This is not the case with my Baofeng radios. I can hook up my home made base station antennas to them....as well as hook them up to a magnetic based vehicle antenna...for more transmit range as well as better receive.

    I have a Baofeng UV5r radio kept in a locker at work with spare batteries and also a spare more efficient antenna. And this radio has programmed into it the GMRS/FRS frequencies.

    https://www.amazon.com/42-5-Inch-AB...=2025&creative=165953&creativeASIN=B07STB8BD6

    I have a couple of these spare 42 inch portable antennas stored here. And yes...you can talk on the walkie talkie with these antennas folded up as does often the military out in the field.


    Most walkie talkies have from the factory ...antennas which are marginal at best. Which is why I have built myself emergency portable roll up antennas....which can be tossed up over a tree limb to get the antenna up higher in the air...out in the field.


    However.....for people who know little to nothing about radios and how they work...these GMRS/FRS radios are going to have to suffice.

    I have a set of these types of GMRS/FRS radios but seldom use them..personally preferring the UV 5 R type Baofeng radios.
    I am, however, aware that I am not the ordinary radio operator.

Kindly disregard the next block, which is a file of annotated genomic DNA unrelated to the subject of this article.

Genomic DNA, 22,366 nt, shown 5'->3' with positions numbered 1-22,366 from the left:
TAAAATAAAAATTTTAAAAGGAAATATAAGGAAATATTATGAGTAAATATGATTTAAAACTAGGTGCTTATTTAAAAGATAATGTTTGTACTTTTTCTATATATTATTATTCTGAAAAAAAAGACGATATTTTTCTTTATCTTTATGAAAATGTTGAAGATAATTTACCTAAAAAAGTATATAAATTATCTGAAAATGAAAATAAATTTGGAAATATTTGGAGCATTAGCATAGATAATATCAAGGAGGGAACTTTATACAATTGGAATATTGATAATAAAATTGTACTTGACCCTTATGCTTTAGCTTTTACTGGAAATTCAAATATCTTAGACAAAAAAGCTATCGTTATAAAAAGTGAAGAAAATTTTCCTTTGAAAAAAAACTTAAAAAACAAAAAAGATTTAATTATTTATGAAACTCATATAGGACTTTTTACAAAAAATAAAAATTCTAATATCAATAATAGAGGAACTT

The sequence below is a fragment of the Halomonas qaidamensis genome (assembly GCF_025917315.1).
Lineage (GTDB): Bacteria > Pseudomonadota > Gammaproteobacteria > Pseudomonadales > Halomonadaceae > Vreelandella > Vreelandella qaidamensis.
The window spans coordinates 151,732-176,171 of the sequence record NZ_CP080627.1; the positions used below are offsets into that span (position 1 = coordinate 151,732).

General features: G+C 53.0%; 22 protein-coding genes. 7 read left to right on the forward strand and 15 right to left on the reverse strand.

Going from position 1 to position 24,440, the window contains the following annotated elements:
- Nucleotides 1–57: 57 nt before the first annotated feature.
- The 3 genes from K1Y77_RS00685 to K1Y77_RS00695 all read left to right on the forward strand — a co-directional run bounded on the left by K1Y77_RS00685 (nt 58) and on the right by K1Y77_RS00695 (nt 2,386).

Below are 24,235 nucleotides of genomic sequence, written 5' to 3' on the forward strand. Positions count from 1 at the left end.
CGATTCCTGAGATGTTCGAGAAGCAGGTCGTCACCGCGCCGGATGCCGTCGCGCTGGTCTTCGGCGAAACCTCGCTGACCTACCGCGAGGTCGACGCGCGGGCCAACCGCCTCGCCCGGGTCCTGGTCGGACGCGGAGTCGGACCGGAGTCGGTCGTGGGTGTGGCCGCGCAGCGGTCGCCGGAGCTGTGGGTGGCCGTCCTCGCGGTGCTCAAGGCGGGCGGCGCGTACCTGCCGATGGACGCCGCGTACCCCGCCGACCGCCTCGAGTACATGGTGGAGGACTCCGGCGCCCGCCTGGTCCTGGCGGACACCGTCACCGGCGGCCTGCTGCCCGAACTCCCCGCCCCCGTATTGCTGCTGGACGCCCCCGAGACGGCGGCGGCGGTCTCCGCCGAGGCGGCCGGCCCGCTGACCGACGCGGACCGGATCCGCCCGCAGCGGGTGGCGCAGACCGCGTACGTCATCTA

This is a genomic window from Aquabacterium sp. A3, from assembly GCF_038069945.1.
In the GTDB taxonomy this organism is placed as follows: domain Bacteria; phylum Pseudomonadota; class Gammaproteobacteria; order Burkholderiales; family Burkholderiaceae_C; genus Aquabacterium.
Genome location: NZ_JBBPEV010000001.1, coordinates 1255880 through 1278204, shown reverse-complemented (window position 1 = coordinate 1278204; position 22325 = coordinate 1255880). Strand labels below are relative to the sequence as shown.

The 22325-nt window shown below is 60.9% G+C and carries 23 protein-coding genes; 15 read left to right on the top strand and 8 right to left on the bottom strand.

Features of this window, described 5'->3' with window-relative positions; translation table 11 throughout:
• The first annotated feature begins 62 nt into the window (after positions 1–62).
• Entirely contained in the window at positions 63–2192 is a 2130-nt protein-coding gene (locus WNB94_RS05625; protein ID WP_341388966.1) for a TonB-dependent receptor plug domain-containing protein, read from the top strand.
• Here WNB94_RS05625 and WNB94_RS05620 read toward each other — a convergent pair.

I am also well aware that the government is trying to regulate these Chinese radios out of existance….as they are way undercutting the price of ICOM, Kenwood , and YAESU as well as Alinco rigs.


    My non Ishmaelite .02,
    Watcherchrius
     
    Last edited: Nov 8, 2019
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  9. Dalewick

    Dalewick Master Survivalist
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    I have the Motorola 460 Talkabout. They are very good short to mid range communication. I mostly use them for hunting or family travel (vehicle to vehicle). I 've used them here in WV for hunting in these mountains and I've gotten at least 5 miles out of them and in Colorado I was able to get 11 miles (mountain to mountain) out of the reception and transmission. I'm planning on getting the Motorola CB unit for my side by side and use hands free mic for communications on backwoods areas with multiple people.

    Dale
     
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  10. Snyper

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    If they can afford to invest in "prepping" I'd tell them to buy a good quality generator that will let them preserve their frozen and refrigerated food supply.